Could tell us a little about yourself and about your studies before coming to Imperial?
I'm originally from Indonesia. Before coming to Imperial, I earned a bachelor's degree in Mathematics and Computer Science from the University of Melbourne. Throughout my undergraduate degree, I was exposed to a wide range of probability and statistics modules, as well as a variety of computing topics.
During my time at Melbourne, I had the opportunity to complete several machine learning research internships. These included time at the Commonwealth Scientific and Industrial Research Organisation (CSIRO) Australia, where I was able to implement network diffusion algorithms to simulate and resolve the Sydney water pipe failures problem. I also worked at the Australian National University, where I collaborated with Professor Marcus Hutter of Google DeepMind to develop a novel reinforcement learning algorithm.
What attracted you about the MSc in AI?
What attracted me the most is the variety of AI modules offered, and the opportunities the degree provides for specialisation. Additionally, I really liked how Imperial focuses on both theoretical and practical aspects of machine learning. That way I can be prepared both for further research degrees and for AI applications in industry.
What are you enjoying the most?
I really enjoyed the learning atmosphere at Imperial College. I really like coming to lectures and discussing machine learning concepts with lecturers. It’s truly a blessing to be able to study at one of the world's leading universities and work with the world’s leading researchers. Apart from lectures, I also really enjoy talking and discussing with other students at Imperial. I feel that everyone is really motivated and passionate about what they’re doing. Everyone is working so hard which is kind of contagious.
What are you finding more challenging?
The most challenging thing in the degree is the rapid pace of lectures and its intense workload. I think the course encourages us to do our own independent study apart from revising lectures. This means that we need to study daily in order to get on top of the material and coursework.
Could you tell us about some of your achievements on the MSc that make you proud?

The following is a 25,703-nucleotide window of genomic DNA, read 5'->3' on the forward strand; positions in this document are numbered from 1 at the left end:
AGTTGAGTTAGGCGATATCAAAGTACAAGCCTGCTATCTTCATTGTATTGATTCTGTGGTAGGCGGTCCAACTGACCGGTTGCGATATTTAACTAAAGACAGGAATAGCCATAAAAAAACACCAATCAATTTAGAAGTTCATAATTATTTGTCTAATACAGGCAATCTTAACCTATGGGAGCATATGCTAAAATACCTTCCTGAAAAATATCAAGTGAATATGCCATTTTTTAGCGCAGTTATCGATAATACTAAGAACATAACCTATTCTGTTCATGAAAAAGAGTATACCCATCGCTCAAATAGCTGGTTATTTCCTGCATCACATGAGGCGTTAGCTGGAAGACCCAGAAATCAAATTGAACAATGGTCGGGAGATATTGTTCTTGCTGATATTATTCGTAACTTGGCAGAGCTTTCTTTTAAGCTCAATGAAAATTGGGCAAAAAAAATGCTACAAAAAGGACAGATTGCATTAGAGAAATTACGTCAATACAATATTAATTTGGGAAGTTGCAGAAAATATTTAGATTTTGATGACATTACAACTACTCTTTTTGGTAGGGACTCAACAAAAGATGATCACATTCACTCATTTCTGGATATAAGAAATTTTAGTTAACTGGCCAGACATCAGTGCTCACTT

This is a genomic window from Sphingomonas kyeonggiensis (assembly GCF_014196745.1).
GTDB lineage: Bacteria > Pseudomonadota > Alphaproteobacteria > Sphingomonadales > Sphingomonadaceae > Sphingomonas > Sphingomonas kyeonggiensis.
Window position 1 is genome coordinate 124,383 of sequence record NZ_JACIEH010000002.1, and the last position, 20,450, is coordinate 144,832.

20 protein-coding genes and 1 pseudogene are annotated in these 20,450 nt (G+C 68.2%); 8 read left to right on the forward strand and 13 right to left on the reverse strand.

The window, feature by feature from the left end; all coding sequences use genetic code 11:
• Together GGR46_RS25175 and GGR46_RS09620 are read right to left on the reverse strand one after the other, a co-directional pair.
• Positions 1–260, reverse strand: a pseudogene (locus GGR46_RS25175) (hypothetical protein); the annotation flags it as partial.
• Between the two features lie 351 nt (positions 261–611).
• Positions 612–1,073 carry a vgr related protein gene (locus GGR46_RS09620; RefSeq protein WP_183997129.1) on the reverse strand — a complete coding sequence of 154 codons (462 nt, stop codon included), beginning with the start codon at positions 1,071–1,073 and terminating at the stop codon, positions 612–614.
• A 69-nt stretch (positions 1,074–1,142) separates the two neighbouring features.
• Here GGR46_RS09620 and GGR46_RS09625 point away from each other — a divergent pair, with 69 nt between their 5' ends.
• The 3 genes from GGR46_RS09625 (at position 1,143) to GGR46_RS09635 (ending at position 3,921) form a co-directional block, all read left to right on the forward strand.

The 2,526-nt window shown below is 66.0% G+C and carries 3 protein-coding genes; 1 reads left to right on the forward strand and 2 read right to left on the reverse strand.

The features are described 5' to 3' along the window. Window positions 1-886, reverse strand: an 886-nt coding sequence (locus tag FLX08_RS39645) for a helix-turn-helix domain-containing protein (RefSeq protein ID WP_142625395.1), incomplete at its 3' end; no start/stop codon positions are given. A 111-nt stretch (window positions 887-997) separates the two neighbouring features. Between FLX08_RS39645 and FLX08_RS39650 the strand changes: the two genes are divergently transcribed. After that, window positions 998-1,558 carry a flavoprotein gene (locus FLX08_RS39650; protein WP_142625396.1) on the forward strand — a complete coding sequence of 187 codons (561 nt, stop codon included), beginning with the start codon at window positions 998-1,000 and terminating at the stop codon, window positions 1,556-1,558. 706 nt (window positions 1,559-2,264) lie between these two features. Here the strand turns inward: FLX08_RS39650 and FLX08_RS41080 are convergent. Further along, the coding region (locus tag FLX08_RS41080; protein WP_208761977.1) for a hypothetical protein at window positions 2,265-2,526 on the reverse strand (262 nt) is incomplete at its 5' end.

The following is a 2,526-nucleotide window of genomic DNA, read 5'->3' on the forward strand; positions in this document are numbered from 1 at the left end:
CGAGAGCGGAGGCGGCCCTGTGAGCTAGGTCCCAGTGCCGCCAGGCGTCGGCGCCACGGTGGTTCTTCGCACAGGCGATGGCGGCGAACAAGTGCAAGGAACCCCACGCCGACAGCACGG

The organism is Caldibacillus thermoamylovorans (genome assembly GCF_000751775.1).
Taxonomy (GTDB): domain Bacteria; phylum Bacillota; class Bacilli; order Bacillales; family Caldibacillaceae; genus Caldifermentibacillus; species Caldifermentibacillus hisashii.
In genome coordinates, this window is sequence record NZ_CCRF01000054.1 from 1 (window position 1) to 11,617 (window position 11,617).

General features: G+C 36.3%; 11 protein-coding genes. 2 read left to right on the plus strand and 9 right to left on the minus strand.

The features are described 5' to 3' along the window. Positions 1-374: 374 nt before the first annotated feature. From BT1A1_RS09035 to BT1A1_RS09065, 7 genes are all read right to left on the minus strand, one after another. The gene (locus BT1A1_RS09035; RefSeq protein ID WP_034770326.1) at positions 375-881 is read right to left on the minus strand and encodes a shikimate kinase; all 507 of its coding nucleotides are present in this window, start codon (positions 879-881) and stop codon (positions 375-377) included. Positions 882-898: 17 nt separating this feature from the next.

On the MSc in AI, I learned a lot about AI! I'm particularly proud about my individual project, where I was awarded the Distinguished Thesis mark for outstanding technical achievement and presentation on my thesis.
What did you do in your spare time?
In my spare time, I went to the gym, and attended a bible study session at my church. I found it important to be active to keep my body healthy. In addition, it was also essential to have a close community that helps each other, especially when I was so far away from home.
Could you tell us about your individual project?
Under the supervision of Professor Francesca Toni, I developed a novel, state-of-the-art counterfactual explanation method. Our algorithm can be applied to explain any ML classifier, providing explanations by highlighting changes in features for a different classification to materialize. For example, given a deep learning model that predicts whether to accept or reject bank customers’ loan applications, my algorithm highlights factors that customers can change for them to reverse the decision made by the ML classifier.
What have you been doing since you graduated?
Shortly after graduation, I decided to further pursue explainable AI research by enrolling in a research degree at the University of Cambridge. There, I met my supervisors (now co-founders) Botty and Dmitry who invited me to start Tenyks with them with the mission to invent the way humanity interacts with AI.
We were admitted into the Y-Combinator program in the US, and we recently raised US$3.4M to develop our ‘Doctor for AI’ platform. In short, we are building an MLOps monitoring and validation platform that helps AI developers working with computer vision data to build more reliable software faster. Our platform assists ML developers to understand what's wrong with their model and data, and correct them.
Do you have any advice for prospective students?
I really recommend the MSc AI degree for students who want to enter into the Artificial Intelligence world. This degree will provide an amazing variety of modules for students who want to learn different aspects of AI. In addition, the flexibility of the degree also allows prospective students to either specialise in a particular area of AI or widen their understanding. However, prospective students should be aware that the course is intense and that they therefore need to manage their time well.
I also recommend that prospective students should try to learn some coding in python before coming to this degree. The MSc in AI has a core Python Programming module in term 1 which doesn't presuppose any experience in python, but several modules in the first term require python coding in their coursework, and the extra practice before the degree starts would help you to stay ahead of the curve.